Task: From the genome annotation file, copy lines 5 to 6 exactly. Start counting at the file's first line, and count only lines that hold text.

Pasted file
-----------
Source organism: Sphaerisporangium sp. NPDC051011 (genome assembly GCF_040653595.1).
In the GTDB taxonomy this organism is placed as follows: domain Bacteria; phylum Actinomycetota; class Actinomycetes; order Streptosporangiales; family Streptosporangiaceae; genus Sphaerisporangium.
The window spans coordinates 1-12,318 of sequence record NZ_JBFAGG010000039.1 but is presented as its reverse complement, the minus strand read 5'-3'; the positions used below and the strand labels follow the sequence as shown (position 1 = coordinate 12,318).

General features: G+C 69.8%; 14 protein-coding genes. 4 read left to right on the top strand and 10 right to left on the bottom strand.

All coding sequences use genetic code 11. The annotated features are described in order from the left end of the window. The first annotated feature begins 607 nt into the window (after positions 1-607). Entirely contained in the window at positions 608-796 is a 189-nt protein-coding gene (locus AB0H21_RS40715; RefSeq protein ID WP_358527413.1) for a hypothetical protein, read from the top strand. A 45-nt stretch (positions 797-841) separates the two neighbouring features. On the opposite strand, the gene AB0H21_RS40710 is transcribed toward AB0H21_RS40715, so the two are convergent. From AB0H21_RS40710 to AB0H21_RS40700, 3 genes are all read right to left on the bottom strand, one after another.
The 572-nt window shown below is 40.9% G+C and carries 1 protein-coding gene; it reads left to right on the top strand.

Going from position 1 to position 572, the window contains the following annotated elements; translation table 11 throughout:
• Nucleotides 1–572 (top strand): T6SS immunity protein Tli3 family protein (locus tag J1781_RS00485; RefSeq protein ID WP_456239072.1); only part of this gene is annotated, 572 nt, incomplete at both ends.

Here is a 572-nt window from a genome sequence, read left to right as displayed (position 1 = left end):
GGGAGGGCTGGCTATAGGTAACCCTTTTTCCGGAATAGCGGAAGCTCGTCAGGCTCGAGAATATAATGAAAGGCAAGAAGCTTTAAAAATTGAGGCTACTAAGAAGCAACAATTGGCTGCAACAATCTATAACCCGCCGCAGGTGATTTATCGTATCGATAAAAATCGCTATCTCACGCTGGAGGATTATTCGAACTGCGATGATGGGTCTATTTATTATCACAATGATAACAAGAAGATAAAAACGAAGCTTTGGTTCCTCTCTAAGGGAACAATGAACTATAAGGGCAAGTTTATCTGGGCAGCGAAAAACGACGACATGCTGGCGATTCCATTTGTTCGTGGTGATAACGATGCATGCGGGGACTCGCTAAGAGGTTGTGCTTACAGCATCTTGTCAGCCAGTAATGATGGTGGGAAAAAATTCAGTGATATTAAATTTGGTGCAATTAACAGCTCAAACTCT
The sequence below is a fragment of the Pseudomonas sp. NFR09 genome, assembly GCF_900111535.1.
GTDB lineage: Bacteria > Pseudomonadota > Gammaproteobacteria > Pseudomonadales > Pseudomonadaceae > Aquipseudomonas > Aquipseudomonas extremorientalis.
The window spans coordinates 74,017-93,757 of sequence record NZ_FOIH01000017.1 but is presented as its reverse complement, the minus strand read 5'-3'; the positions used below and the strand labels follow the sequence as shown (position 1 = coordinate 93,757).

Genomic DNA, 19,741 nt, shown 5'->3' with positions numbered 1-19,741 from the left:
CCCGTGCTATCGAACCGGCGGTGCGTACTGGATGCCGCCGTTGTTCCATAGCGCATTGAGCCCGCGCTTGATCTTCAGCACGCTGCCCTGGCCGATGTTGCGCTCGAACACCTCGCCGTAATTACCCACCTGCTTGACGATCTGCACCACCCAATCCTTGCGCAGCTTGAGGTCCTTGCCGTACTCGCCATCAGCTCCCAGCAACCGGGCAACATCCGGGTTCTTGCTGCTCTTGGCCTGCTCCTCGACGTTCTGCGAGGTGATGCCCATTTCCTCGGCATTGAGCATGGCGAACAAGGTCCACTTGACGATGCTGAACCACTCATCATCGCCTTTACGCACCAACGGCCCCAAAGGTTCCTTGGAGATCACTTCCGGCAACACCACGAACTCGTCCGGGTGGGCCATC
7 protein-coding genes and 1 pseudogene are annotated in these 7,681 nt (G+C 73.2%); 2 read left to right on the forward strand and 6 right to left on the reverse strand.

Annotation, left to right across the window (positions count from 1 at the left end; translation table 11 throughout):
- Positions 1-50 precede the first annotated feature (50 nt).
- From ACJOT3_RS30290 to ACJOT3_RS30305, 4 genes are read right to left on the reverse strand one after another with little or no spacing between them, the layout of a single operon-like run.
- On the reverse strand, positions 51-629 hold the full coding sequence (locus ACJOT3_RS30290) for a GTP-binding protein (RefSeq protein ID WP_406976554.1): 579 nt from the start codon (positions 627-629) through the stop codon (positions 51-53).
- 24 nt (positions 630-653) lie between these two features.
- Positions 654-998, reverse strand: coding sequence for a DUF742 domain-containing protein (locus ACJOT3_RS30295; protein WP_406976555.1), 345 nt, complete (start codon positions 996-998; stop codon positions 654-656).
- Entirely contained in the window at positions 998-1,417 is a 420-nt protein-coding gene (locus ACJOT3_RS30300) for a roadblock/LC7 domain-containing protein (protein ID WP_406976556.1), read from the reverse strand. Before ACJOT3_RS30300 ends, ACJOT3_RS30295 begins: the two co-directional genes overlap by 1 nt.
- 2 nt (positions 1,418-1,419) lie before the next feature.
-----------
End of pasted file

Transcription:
All coding sequences use genetic code 11. The annotated features are described in order from the left end of the window. The first annotated feature begins 607 nt into the window (after positions 1-607). Entirely contained in the window at positions 608-796 is a 189-nt protein-coding gene (locus AB0H21_RS40715; RefSeq protein ID WP_358527413.1) for a hypothetical protein, read from the top strand. A 45-nt stretch (positions 797-841) separates the two neighbouring features. On the opposite strand, the gene AB0H21_RS40710 is transcribed toward AB0H21_RS40715, so the two are convergent. From AB0H21_RS40710 to AB0H21_RS40700, 3 genes are all read right to left on the bottom strand, one after another.
The 572-nt window shown below is 40.9% G+C and carries 1 protein-coding gene; it reads left to right on the top strand.